The Asteroid/Comet Connection's
daily news journal about
asteroids, comets, and meteors
Today's issue status: done
Details: 18"+ST10XME CCD, 10 mins. exposure, no filter used. 2004 HS1 motion 0.13 deg/day or 0.325 arcsec/min, PA = 288.49°. 6743 Liu motion 0.28 deg/day or 0.7 arcsec/min, PA = 273.66°.
|News briefs – panel 1/1||Major News for 22 April 2004|
FMOP discovery: An object discovered today by Spacewatch FMO Project online volunteer Richard Broad of Brisbane, Austrailia is currently on the NEO Confirmation Page (NEOCP) as SW40DJ, "moving very fast at 11.5 deg/day and it is also faint."
Namings: The Arizona Prescott Daily Courier has an article from yesterday, "Prescott is home to top hunter of asteroids." It reports that Paul Comba has discovered 1,150 asteroids, all since his 70th birthday (1996), and says "the Minor Planet Center that catalogs and assigns numbers to asteroids is so far behind on its work that Comba has been able to name only 351 of them."
Mt. Graham controversy: The University of Minnesota is a partner in the Mt. Graham International Observatory (MGIO) in southeastern Arizona. And the campus newspaper, Minnesota Daily, has eight articles and an editorial in yesterday and today's editions telling about disputes involving the university, astronomers, Apaches, and environmentalists.
Comet news: The German Comet Section page this morning posted what may be the first post-perihelion image of comet C/2004 F4 (Bradfield), made this morning by Michael Jaeger in Austria at "70 min prior sunrise." Space.com has posted a guide for dawn viewing of C/2004 F4 with the unaided eye 23-25 April.
Dark skies: Astronomy.com has an article from yesterday, "National Dark Sky Week, April 19-26."
Arecibo upgrade: A Cornell University news release yesterday tells about new equipment that makes Arecibo "incredibly more sensitive" for radio astronomy by going from single-pixel to seven-pixel measurements, but said nothing about planetary radar. A/CC asked Mike Nolan there about this. He said today that "For asteroids, it doesn't help. The Arecibo diffraction limit at 13cm is 2 arcminutes, so more pixels doesn't buy you anything. One could imagine doing comet work at that resolution, but ALFA is not at a wavelength that's of any interest for minor planets. Its range is 20-25cm, while the radar is at 13 and the observable comet OH line is at 18cm."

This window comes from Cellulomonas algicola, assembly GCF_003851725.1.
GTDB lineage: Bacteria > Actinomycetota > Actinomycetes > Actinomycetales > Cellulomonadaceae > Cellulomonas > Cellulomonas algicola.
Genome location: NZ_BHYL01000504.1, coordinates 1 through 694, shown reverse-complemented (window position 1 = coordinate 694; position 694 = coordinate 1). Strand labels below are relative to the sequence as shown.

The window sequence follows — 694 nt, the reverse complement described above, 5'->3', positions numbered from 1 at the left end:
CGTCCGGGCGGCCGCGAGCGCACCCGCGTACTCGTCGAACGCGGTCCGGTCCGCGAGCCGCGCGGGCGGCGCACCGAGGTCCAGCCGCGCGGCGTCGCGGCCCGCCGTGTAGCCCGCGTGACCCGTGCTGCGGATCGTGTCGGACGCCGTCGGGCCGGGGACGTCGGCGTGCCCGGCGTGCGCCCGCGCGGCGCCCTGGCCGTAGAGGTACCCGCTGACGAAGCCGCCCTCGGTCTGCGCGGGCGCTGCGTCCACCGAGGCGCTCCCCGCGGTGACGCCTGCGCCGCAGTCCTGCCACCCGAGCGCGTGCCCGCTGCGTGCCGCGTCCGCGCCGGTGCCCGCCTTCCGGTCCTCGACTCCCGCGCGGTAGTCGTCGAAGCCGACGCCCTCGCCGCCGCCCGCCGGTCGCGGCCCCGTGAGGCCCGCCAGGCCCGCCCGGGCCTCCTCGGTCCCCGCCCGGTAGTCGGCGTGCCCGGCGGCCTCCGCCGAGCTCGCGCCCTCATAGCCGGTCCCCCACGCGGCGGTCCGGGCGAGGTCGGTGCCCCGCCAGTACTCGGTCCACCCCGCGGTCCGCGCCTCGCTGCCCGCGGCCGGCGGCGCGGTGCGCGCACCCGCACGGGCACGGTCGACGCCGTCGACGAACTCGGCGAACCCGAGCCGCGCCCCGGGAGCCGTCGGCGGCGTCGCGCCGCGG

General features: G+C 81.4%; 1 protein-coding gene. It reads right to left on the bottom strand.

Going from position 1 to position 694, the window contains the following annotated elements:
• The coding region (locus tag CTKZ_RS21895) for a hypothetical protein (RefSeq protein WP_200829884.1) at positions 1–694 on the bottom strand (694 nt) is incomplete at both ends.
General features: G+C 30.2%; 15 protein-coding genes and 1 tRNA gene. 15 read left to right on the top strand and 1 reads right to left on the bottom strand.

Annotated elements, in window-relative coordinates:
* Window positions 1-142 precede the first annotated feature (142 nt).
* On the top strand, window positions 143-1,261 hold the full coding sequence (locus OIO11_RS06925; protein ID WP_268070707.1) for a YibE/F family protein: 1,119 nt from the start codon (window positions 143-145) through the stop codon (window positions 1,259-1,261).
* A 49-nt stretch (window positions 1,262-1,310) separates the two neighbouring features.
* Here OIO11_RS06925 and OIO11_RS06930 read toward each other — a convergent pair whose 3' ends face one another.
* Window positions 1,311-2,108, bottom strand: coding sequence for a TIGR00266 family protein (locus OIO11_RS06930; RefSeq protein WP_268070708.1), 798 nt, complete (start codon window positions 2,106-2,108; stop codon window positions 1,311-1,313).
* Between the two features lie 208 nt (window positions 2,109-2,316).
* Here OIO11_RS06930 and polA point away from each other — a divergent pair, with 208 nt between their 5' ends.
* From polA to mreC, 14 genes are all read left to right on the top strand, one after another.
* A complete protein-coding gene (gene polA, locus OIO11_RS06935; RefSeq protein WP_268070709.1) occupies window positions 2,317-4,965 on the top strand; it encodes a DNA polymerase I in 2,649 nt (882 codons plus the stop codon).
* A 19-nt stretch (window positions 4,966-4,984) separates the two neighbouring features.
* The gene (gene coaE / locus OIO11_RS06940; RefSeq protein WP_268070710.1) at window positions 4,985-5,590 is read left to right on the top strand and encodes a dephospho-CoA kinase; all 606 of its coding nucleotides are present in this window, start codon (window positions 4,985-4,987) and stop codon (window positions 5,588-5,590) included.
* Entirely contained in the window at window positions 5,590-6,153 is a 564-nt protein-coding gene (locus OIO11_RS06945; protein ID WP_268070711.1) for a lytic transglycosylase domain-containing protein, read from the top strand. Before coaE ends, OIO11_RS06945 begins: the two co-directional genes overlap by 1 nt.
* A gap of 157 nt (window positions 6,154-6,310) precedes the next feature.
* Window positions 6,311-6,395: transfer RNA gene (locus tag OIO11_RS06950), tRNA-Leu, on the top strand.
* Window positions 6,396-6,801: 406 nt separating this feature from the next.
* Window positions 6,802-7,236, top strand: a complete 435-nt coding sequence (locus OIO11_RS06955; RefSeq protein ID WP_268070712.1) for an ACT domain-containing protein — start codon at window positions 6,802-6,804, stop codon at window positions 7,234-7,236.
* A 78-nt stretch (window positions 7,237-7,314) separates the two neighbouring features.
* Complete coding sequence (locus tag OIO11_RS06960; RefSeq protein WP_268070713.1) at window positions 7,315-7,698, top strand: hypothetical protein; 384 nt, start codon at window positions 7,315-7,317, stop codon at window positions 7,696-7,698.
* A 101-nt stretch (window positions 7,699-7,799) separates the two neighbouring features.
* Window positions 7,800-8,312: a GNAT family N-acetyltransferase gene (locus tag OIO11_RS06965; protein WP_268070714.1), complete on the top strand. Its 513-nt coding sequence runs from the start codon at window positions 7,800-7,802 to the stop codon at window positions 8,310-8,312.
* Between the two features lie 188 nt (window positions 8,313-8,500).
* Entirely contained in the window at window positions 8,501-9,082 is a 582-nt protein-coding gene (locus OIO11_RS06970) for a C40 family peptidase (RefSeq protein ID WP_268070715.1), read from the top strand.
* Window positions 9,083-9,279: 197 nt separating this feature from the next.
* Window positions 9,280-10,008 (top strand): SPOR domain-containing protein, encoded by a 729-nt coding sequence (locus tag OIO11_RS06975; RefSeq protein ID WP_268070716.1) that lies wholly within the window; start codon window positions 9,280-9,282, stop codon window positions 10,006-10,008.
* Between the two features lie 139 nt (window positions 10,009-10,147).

|Risk monitoring - panel 1/2||Major News for 22 April 2004|
The Thursday Daily Orbit Update MPEC (DOU) carries observations of 2004 GA1 from discoverer Reedy Creek Observatory in Australia on the 20th, and from Sandlot Observatory in Kansas and Hunters Hill Observatory in Australia yesterday. And today JPL eliminated its last impact solution for this kilometer-size asteroid.
Sandlot also caught 2004 GE2 yesterday morning and today JPL very slightly lowered its risk assessment for the one remaining impact solution for this object.
And the Siding Spring Survey in Australia, discoverer of 2004 HW, reported a set of positions for that kilometer-size object spanning 1.57 hours. Today JPL cuts its impact solution count for 2004 HW from 271 to just nine (five beyond the NEODyS 2080 time horizon), and lowered its overall risk ratings. And
NEODyS cuts its solution count from 19 to three and significantly lowered its overall risk ratings for 2004 HW.
|Risk monitoring - panel 2/2||Major News for 22 April 2004|
The DOU has observations of 2004 HM from Sandlot yesterday morning and Begues Observatory in Spain last night. JPL's updated assessment very slightly raises its low ratings for this object.
2004 HQ1 is reported from Great Shefford last night. JPL has cut its solution count from 34 to 12 and very slightly lowered its risk ratings for 2004 HQ1 and a later NEODyS update has left its assessment almost unchanged.
Updates: A/CC's 1935 UTC update reported JPL's new risk assessment for 2004 HQ1 and new posting of objects 2004 HE12, HF12, and HK12. A 2024 UTC update reported the new NEODyS assessment for 2004 HQ1 and JPL's new assessment for 2004 HM.
1935 UTC update: JPL has posted three objects of four newly announced so far today. 2004 HE12 was discovered by Anne Descour early Tuesday with the Spacewatch 1.8m telescope in Arizona (MPEC 2004-H45), while LINEAR discovered 2004 HF12 at about the same time (MPEC 2004-H46) and 2004 HK12 yesterday morning (MPEC 2004-H48).
2004 HF12, which has only one very-low rated impact solution in the year 2070, is estimated by JPL at about 300 meters/yards wide. 2004 HK12, estimated to be somewhat smaller, has 220 solutions, which isn't unusual for a highly preliminary risk assessment based on observations spanning only 28 hours. And 2004 HE12 comes in at 650 meters wide, or about 0.4 mile, a number that comes from an inexact but standard formula for converting an object's brightness to diameter.
Confirming were Table Mountain Observatory and the Spacewatch 0.9 telescope for 2004 HE12, Table Mountain, Great Shefford, and Sabino Canyon Observatory for 2004 HF12, and KLENOT and Hunters Hill for 2004 HK12.